Analysis of precipitation extremes with the assessment of regional climate models over the Willamette River Basin, USA


Correspondence to: Hamid Moradkhani, Department of Civil and Environmental Engineering, Portland State University, Portland, OR, USA.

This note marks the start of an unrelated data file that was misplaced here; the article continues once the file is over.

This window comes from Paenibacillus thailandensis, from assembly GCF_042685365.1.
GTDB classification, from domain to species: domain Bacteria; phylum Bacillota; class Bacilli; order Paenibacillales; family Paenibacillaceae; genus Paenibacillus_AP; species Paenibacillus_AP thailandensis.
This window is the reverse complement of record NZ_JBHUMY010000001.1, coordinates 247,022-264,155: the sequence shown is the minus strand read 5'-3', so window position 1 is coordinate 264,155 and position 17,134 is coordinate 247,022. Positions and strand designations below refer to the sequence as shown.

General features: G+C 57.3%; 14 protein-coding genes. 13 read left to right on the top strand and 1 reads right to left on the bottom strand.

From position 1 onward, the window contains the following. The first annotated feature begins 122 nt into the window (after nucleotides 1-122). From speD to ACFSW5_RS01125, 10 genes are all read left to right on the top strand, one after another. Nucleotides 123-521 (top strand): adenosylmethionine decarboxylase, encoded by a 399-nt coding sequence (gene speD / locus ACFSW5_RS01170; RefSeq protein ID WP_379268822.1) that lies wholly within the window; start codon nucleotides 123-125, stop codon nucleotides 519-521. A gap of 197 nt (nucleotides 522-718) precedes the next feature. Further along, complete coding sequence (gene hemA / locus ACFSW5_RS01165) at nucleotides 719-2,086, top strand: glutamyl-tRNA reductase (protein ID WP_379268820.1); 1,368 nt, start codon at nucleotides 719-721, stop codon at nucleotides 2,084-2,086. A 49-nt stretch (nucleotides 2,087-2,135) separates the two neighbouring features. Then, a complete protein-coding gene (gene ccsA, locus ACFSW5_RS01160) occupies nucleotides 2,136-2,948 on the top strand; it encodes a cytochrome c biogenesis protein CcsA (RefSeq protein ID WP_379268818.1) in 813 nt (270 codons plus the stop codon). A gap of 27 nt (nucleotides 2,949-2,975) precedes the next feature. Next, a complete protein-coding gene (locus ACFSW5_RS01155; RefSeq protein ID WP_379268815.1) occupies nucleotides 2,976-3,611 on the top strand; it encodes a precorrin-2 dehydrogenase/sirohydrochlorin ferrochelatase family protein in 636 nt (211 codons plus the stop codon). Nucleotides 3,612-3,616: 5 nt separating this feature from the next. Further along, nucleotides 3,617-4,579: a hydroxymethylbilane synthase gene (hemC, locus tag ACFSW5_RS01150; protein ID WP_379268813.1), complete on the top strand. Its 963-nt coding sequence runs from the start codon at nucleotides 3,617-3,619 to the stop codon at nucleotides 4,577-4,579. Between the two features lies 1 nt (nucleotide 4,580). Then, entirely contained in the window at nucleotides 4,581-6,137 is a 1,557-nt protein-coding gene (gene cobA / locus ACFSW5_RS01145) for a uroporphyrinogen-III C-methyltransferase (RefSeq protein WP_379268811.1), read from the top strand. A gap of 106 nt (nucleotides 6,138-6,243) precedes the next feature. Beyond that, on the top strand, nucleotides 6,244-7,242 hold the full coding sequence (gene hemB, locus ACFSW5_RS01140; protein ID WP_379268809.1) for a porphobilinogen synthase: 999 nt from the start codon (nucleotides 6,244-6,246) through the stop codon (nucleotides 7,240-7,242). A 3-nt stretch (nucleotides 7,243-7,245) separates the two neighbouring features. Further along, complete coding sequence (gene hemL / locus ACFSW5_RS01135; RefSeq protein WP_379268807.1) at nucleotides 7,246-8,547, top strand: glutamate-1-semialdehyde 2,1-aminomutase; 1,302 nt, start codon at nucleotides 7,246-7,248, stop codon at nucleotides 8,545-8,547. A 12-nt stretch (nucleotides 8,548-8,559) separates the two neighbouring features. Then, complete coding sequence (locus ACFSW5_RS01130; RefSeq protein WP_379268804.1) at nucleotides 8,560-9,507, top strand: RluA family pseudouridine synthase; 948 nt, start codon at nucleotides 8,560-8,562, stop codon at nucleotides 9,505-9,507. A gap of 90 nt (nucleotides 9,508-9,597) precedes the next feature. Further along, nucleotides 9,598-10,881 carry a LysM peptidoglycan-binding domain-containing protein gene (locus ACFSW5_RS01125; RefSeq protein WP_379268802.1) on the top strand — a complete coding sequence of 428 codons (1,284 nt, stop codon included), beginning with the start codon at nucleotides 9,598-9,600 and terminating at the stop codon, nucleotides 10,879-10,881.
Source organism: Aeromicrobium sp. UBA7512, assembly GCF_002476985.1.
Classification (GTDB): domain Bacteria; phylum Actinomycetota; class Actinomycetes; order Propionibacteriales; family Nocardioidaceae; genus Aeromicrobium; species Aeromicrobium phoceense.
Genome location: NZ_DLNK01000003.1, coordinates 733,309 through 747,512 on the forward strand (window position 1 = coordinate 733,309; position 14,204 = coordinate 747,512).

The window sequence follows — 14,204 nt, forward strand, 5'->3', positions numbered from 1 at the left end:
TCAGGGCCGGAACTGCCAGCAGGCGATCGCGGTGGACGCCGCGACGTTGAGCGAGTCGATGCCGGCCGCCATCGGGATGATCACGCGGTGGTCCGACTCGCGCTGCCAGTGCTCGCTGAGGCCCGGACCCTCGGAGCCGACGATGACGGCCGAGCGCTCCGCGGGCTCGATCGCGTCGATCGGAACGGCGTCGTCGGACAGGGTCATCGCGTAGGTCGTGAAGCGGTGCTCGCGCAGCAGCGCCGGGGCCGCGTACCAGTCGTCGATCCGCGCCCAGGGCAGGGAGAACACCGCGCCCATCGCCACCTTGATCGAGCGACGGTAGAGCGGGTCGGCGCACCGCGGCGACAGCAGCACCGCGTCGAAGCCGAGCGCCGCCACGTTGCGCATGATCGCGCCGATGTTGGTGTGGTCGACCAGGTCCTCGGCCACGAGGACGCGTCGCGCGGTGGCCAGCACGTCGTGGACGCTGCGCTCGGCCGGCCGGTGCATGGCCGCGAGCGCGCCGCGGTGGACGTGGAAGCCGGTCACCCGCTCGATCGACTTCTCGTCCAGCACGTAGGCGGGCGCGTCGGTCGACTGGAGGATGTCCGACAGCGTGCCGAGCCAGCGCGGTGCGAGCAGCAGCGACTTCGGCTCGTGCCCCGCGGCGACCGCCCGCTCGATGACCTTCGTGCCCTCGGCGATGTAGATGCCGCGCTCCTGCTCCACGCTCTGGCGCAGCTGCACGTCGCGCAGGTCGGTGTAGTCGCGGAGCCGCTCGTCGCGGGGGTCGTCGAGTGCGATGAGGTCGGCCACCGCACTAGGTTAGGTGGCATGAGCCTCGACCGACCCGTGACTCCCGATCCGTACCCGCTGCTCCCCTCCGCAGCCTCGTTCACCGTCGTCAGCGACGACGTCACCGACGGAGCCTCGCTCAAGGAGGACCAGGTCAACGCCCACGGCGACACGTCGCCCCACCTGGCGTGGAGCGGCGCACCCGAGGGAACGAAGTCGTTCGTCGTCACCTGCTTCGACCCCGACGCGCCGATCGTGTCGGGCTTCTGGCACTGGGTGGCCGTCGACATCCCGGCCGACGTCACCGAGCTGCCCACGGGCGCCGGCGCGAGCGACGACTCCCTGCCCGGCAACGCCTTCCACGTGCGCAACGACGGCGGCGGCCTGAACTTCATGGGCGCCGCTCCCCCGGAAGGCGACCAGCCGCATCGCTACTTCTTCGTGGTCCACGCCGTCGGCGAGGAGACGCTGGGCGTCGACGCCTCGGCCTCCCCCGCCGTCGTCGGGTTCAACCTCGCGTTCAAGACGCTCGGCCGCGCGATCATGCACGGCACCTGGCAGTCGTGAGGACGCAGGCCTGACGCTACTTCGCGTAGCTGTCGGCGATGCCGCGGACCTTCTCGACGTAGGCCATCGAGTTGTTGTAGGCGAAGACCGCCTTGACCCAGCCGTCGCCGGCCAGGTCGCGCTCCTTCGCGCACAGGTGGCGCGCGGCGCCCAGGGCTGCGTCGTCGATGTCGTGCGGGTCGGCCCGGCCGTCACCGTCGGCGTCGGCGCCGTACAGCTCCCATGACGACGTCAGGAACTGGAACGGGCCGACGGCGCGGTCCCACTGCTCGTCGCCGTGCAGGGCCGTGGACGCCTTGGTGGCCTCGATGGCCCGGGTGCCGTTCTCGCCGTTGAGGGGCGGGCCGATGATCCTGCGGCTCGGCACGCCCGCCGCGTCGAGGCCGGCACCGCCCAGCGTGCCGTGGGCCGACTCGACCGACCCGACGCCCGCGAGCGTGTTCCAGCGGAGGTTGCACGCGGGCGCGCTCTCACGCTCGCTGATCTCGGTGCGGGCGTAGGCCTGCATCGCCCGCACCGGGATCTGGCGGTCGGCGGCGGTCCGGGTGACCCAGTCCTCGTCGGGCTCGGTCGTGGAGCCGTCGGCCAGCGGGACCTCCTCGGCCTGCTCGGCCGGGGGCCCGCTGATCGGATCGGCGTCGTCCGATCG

An appropriate, rapid and effective response to extreme precipitation and any potential flood disaster is essential. Providing an accurate estimate of future changes to such extreme events due to climate change are crucial for responsible decision making in flood risk management given the predictive uncertainties. The objective of this article is to provide a comparison of dynamically downscaled climate models simulations from multiple model including 12 different combinations of General Circulation Model (GCM)–regional climate model (RCM), which offers an abundance of additional data sets. The three major aspects of this study include the bias correction of RCM scenarios, the application of a newly developed performance metric and the extreme value analysis of future precipitation. The dynamically downscaled data sets reveal a positive overall bias that is removed through quantile mapping bias correction method. The added value index was calculated to evaluate the models' simulations. Results from this metric reveal that not all of the RCMs outperform their host GCMs in terms of correlation skill. Extreme value theory was applied to both historic, 1980–1998, and future, 2038–2069, daily data sets to provide estimates of changes to 2- and 25-year return level precipitation events. The generalized Pareto distribution was used for this purpose. The Willamette River basin was selected as the study region for analysis because of its topographical variability and tendency for significant precipitation. The extreme value analysis results showed significant differences between model runs for both historical and future periods with considerable spatial variability in precipitation extremes. Copyright © 2012 John Wiley & Sons, Ltd.